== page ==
Friday, August 6, 2010

Why We Chose Public School

This could be a one-sentence post.

It's free.

Beginning, middle, and end. Complet, as the French say. But while it would be technically true, it wouldn't begin to cover the complexity of the choice, and it certainly wouldn't explain how we've been from private school to home school to private school to public school, all in eight years.

So here we go. I'll try to explain and you'll try to understand what passes for reasoning in my tortured brain. You will then (a) wonder how on earth I got through law school, and (b) have great pity on my husband, who lives with this kind of "logic" every day.

Ahem. Where was I? Oh, yes, now I remember. Public school: reasons for. I've found them; here they are:

After sampling the great offering of schooling out there - two very different private ones, a public one, and a year of home school - it has become painfully obvious that we are blessed with a ridiculously good public elementary school just a mile from our house. Teachers in one of the largest urban districts in the country wait years to get an interview at this school, never mind a job. Parents make home-buying choices based on our school zone. Other parents battle the magnet school lottery, hoping for the award of one of the few spots. Seriously, when I look at this public school in comparison to the private schools I've encountered, the only difference is the uniforms: they wear them and we don't. Oh, and in the price: did I mention that our school is free?

That's the basic reasoning, and it holds true most of all for our particular elementary school. A sheltered place, a good curriculum, a fine arts and music magnet, children from over 40 birth-countries, mothers with more post-graduate degrees than me - all in all, a rare and precious find.

But public school overall? Public school for middle and high school? That choice is another ball of wax altogether. We think we're committed to public school all the way through graduation. We've learned through experience that God isn't very interested in our "commitments", though, so we're open to being turned in a different direction, should He decide that's what's going on. But assuming we've got it right, and the boys are in public school for the long haul: why?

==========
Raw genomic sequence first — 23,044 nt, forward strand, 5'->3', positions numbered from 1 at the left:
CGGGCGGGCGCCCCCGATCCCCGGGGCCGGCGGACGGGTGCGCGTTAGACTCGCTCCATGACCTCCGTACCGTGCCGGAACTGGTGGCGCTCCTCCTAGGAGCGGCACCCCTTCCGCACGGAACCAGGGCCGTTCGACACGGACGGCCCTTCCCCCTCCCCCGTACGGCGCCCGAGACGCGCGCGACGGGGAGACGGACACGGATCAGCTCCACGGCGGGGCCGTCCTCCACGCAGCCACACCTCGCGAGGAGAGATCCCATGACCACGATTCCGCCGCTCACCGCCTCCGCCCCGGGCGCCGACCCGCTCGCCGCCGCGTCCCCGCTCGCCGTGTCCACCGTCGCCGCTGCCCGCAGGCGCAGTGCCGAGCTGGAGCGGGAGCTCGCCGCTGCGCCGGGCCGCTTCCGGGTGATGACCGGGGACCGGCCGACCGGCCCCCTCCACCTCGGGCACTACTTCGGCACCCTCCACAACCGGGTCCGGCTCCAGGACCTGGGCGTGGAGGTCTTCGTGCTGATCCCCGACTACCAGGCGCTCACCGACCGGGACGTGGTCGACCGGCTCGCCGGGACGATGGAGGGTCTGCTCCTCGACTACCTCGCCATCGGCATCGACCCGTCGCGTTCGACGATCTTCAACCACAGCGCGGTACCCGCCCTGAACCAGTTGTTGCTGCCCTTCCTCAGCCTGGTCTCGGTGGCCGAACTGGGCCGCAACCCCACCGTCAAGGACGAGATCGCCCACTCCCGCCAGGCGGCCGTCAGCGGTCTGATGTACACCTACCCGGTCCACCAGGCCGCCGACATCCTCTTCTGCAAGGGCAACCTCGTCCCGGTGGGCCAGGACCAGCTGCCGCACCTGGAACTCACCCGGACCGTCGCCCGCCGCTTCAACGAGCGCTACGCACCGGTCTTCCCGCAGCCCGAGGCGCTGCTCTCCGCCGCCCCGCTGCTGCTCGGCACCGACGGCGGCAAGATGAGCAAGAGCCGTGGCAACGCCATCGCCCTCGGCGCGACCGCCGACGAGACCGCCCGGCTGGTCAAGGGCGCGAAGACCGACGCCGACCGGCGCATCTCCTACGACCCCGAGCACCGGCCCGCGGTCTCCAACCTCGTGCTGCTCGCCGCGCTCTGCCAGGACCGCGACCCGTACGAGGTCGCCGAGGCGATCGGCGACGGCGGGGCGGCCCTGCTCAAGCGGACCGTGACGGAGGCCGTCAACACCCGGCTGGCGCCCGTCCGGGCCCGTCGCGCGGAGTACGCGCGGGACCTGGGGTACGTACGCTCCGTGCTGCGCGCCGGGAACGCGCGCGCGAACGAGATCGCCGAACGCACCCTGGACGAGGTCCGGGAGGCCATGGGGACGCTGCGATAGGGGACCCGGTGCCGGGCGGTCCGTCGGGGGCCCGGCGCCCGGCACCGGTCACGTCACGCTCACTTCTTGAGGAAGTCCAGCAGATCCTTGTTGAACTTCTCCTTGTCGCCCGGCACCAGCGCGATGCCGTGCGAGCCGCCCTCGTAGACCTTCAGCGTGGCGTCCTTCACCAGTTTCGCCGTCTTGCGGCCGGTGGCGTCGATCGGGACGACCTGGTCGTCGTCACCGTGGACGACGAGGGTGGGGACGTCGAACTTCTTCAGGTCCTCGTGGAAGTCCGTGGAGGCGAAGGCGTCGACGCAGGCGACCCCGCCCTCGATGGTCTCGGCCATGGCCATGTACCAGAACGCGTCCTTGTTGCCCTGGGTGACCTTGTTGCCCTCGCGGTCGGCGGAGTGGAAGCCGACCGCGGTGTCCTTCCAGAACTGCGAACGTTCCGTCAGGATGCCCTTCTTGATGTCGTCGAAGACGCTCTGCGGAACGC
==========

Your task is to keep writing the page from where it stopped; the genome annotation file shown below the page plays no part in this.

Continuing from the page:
First of all, the options for middle and high school look good. There are two options for middle school other than the one to which we're zoned. We'll be checking both of them out this fall, although if I had to choose today I already have a heavy favorite. We'll also look at where we're zoned; it has a patchy reputation, but it's getting better every year. By the time Two is ready, it may be the easiest choice. For high school, the situation is similar. Our zoned high school has an IB program to apply to, and there is a magnet high school with very high marks that we're very interested in investigating. It may be a better choice than the IB program, especially if the boys aren't interested in playing high school team sports. Basically it guarantees they will be surrounded by more than the average number of what most people would call "dorks", but what I call "good friend material".